Throughout her life, Lissa Miller experienced some depression and anxiety. The mental health disorders run in her family. She managed her symptoms by being mindful and exercising. In her early 20s, …
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This story is the sixth installment of our Time to Talk series, exploring different aspects of mental health in Douglas County. In this installment we talked to several Douglas County mothers and local and state medical and mental health experts talk about the importance of seeking support and treatment.
• Maternal depression and the importance of feeling connected
• "Moms need to know that they are not alone"
• To take care of your child you have to take care of yourself
• Pregnancy related mood disorders affect the whole family
Throughout her life, Lissa Miller experienced some depression and anxiety. The mental health disorders run in her family. She managed her symptoms by being mindful and exercising.
In her early 20s, Miller, a Parker resident, was employed as a licensed social worker in Aurora. She worked with abusive parents, neglected children, battered women. Her environment, she said, caused some post-traumatic stress.
When she was 25, Miller had her first child. Though she experienced some symptoms of depression and anxiety, it wasn’t until she had her second child four years later that her mental health spiraled out of control.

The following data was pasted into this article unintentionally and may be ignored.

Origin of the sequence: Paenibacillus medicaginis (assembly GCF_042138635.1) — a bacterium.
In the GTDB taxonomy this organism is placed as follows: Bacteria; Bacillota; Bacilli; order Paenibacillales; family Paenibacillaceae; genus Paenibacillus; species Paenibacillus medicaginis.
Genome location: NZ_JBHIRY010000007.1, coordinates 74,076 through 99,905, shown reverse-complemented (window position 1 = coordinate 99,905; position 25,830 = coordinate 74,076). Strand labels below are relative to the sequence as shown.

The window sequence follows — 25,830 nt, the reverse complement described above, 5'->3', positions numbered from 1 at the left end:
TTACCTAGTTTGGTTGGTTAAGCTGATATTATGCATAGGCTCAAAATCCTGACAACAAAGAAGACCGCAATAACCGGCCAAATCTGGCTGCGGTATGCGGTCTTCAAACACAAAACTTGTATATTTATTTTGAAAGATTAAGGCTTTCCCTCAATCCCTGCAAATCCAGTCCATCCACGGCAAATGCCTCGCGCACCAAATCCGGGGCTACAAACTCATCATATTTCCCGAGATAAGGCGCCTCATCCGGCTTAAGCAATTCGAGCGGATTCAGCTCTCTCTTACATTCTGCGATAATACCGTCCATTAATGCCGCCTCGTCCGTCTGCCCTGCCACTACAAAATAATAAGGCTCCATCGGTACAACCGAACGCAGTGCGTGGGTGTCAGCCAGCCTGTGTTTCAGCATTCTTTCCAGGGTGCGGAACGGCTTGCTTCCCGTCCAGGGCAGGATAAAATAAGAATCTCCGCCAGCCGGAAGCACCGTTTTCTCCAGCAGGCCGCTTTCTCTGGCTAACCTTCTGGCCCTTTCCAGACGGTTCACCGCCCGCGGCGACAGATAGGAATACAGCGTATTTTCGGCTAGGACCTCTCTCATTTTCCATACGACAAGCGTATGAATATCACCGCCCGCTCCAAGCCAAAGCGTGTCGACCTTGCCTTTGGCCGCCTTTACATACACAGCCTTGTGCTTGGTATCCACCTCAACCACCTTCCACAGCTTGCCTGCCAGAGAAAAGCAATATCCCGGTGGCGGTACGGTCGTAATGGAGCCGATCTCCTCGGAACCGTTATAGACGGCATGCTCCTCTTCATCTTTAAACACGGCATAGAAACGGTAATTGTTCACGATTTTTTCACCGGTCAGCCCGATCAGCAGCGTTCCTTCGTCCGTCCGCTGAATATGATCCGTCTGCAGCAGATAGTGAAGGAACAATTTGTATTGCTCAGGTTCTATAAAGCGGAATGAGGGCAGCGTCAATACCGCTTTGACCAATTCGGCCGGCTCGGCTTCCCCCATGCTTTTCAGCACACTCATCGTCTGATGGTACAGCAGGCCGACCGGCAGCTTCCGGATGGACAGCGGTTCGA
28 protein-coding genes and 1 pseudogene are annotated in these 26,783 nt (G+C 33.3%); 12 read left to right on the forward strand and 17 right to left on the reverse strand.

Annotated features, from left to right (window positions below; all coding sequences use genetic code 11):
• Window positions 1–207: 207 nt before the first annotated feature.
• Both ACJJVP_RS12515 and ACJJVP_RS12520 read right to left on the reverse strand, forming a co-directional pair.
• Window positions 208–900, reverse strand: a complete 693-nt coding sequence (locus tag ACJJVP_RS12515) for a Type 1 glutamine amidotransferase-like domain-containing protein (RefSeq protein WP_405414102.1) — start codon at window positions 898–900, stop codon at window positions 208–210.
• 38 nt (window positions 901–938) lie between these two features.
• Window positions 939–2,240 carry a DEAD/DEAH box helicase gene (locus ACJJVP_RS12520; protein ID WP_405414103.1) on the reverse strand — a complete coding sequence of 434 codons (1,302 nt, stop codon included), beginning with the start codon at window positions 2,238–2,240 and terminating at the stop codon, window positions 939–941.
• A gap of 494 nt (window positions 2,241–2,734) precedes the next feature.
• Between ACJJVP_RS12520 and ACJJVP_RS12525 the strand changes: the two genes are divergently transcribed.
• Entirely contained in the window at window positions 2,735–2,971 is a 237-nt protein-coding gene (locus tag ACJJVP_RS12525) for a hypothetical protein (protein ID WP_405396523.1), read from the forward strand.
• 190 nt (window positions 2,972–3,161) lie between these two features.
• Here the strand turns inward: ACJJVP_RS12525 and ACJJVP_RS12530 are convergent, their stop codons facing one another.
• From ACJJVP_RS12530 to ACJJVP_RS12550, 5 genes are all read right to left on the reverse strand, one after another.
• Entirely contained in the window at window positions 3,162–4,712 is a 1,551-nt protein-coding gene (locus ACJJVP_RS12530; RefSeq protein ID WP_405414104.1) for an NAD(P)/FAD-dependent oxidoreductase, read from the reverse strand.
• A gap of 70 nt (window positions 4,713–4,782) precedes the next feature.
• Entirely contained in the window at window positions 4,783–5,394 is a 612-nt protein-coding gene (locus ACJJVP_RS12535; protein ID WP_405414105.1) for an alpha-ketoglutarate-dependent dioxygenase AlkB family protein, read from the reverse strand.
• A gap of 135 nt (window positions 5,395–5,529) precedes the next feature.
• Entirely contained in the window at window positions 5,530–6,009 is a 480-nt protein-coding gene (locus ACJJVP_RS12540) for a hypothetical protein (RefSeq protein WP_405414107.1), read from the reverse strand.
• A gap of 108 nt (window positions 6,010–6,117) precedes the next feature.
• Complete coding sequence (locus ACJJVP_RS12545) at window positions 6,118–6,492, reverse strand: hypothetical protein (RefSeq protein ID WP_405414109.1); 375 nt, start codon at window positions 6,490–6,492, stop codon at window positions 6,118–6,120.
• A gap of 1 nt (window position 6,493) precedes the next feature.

She had suicidal thoughts daily, she said. She felt like she was a bad mom and that no one loved her. Her temper was short. She was irritable. Her chest felt tight, her breath short.
“I felt like I was failing all the time,” Miller, 31, said. “I just felt like everything was a mess.”
Five months after her pregnancy, she was driving her two kids to her parents’ house in Brighton when she visualized veering off the road, crashing her car and ending it all.
“It was so hard to talk about because I’m a clinician, I do this for a living — I assess people for threats and suicide every day,” Miller said. “It was really hard for me to say, `Hey, me too.’ I worried I would be fired or lose my license because I couldn’t even get my act together.”
That day, Miller opened up to a coworker about her feelings, and her coworker encouraged her to see a doctor. She booked an appointment with her nurse practitioner of 10 years at Kaiser Permanante. Together, they decided medication was the appropriate route of treatment.
“I’ve been on it ever since and, honestly, it was probably the best decision I ever made,” said Miller, a bubbly woman with an infectious laugh. “I haven’t had a single suicidal thought. I feel normal — I forgot how great that feels.”
Miller talks to a life coach on a weekly basis. She switched professions and works from home as a representative for Herbalife Nutrition, a company that promotes health. She serves on the board of a local group for mothers called You Are Not Alone Mom 2 Mom (YANAM2M).
She credits her strong support system of family, colleagues and friends for pushing her to get the help she desperately needed.
“Moms really are the cornerstone of the family,” Miller said. “If we can’t take care of ourselves, if we are not healthy mentally or physically, it impacts our families.”
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